Motion: UHI Appointment of Gaelic Research Professor Dr Conchúr Ó Giollagáin

Motion Number: S4M-09537
Lodged By: Jean Urquhart
Date Lodged: 28/03/2014

Title: UHI Appointment of Gaelic Research Professor Dr Conchúr Ó Giollagáin

Motion Text:
That the Parliament welcomes the appointment of Dr Conchúr Ó Giollagáin as Gaelic Research Professor at the University of the Highlands and Islands (UHI) and director of Soillse, the national research network for the maintenance and revitalisation of Gaelic language and culture, which is effective from April 2014; understands that Dr Ó Giollagáin has an international reputation in language planning and minority language culture and sociology; further understands that, as director of Soillse, Dr Ó Giollagáin will lead a team of four research fellows, one lecturer and 10 PhD students in their research; notes that his research will cover the intergenerational transmission of Gaelic practice and policy in Gaelic medium education and the assessment of government policies on the revitalisation of the language; considers this appointment to demonstrate the commitment of UHI to Gaelic language and culture and the growing reputation of UHI as a centre of academic excellence; further considers the work of academics, the Scottish Government and other partners in supporting Gaelic language and culture to be of paramount importance to the Highlands and Islands and to Scotland, and looks forward to working with Dr Ó Giollagáin and others in support of the Gaelic language and culture.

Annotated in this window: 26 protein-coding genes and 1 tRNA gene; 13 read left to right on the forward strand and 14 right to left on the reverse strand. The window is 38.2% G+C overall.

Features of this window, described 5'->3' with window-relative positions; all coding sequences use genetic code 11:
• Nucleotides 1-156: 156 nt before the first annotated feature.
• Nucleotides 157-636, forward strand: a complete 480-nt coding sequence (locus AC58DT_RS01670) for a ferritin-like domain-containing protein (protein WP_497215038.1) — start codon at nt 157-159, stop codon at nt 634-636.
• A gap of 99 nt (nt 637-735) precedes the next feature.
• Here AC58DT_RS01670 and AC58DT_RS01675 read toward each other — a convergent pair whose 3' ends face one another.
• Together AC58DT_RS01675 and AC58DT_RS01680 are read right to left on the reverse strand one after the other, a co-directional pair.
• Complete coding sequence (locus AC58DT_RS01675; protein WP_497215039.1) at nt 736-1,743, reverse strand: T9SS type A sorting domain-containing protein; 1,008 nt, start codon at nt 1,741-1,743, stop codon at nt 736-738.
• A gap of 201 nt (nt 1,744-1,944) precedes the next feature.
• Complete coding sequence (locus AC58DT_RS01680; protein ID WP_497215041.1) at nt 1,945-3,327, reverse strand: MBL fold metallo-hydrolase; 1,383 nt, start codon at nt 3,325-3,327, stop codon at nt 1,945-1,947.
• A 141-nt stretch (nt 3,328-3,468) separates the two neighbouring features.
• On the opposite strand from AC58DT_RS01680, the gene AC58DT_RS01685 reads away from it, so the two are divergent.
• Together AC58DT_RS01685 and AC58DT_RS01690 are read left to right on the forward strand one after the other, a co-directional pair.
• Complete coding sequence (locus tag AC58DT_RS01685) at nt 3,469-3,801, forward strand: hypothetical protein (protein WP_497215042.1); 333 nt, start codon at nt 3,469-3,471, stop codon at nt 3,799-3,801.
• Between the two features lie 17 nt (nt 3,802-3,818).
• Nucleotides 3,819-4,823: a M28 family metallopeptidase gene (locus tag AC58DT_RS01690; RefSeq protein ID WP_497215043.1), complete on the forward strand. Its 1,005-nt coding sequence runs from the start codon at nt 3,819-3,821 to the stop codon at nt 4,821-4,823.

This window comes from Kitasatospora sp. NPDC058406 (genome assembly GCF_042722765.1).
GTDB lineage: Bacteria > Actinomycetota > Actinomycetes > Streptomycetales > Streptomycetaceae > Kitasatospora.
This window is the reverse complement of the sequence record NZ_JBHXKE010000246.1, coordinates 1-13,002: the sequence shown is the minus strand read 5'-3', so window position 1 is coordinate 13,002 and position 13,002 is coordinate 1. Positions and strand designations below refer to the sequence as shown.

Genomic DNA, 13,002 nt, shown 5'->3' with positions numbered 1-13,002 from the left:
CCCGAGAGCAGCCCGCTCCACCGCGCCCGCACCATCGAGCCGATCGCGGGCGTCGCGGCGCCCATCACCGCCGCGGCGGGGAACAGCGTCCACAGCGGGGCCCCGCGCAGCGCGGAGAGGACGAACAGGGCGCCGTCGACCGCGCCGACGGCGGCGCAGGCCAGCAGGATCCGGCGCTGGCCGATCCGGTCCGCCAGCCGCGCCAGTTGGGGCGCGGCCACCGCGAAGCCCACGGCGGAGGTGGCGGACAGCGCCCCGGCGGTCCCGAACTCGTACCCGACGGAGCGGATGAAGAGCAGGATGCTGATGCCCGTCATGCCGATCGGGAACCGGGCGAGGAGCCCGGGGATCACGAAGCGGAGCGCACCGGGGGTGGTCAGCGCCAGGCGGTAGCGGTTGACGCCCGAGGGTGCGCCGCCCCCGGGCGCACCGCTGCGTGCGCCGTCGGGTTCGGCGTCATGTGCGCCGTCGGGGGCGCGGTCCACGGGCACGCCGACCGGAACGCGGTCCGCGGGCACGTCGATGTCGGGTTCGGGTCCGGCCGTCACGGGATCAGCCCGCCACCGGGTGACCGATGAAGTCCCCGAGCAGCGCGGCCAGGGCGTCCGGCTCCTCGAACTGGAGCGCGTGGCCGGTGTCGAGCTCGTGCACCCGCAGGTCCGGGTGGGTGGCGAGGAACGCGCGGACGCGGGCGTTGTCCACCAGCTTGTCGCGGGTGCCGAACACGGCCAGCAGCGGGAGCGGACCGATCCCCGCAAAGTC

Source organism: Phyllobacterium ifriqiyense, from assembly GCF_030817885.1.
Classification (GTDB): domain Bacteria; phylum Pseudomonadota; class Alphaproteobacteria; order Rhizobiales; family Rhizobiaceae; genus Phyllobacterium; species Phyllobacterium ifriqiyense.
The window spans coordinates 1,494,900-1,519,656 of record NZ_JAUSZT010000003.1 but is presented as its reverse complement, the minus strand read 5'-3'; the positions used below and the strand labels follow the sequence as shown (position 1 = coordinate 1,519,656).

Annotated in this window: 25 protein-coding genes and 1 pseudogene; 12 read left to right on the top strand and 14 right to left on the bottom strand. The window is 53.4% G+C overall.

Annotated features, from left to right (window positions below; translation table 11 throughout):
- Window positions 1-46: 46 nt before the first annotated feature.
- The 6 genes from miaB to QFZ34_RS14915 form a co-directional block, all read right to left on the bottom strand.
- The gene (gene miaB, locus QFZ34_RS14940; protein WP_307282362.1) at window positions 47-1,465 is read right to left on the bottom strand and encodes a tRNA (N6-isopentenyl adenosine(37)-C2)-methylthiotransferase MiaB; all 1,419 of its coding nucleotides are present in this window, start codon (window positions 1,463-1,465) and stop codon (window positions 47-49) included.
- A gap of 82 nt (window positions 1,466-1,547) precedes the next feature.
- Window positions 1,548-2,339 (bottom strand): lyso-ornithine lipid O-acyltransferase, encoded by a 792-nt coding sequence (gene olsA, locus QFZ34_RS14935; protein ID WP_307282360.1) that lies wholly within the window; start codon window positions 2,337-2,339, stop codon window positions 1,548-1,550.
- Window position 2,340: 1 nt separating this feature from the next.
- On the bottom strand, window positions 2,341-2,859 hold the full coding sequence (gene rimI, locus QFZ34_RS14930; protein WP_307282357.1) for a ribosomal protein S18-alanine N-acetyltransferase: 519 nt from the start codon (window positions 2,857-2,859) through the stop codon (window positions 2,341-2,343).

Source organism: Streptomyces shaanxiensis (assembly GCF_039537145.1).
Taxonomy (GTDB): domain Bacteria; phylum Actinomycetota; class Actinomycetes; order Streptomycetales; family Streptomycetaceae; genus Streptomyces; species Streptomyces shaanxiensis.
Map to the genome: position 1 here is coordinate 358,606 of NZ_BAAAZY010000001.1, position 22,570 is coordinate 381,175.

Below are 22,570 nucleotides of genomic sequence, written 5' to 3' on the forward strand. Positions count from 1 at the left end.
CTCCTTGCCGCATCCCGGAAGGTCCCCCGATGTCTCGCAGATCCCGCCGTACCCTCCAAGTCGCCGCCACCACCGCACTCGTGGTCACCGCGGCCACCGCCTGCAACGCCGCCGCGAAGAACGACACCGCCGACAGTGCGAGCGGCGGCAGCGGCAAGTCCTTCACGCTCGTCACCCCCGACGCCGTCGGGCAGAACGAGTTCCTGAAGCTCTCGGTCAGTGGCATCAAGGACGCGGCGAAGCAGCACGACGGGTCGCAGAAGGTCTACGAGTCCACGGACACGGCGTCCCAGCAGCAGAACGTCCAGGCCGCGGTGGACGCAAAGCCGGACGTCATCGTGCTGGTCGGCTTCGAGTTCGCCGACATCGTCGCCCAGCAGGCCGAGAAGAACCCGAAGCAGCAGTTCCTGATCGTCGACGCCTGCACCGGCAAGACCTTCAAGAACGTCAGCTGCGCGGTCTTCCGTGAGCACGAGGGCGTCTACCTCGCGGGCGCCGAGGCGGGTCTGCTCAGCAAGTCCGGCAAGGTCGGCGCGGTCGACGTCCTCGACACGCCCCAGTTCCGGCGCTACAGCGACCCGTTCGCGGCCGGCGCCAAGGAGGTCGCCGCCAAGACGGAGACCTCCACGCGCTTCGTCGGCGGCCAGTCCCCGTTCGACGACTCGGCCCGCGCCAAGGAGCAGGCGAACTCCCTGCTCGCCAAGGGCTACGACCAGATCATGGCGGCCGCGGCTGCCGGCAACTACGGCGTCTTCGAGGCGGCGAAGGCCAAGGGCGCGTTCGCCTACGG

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Motion: Gavin Wallace

Motion S4M-05639: Jean Urquhart, Highlands and Islands, Independent, Date Lodged: 14/02/2013

Gavin Wallace
That the Parliament notes with sadness the passing of Dr Gavin Wallace, portfolio manager for literature, publishing and language at Creative Scotland; understands that Gavin began his career at the literary magazineCencrastus in 1991, becoming the co-editor of the Edinburgh Review in 1994; further understands that Gavin was then hired by the Scottish Arts Council in August 1997, going on to become head of literature for eight years before taking on his role at Creative Scotland; considers that the outpouring of tributes from the arts world demonstrates the respect and affection held for Gavin and his dedication to promoting and encouraging Scottish literature;  believes that Scotland has tragically lost a passionate and able advocate of its literary culture, and passes on its condolences to Gavin’s partner, Pauline, and sons, Patrick and Alasdair.

Speech: National Gaelic Plan

Tapadh leibh, Presiding Officer. Unfortunately, I cannot replicate the language skills of my party colleagues the minister, Dave Thompson and John Finnie, all of whom are far more proficient in Gaelic than I am. However, as a fellow MSP for the Highlands and Islands, I know how important the continuing encouragement and development of Gaelic as a vital part of the nation’s identity are.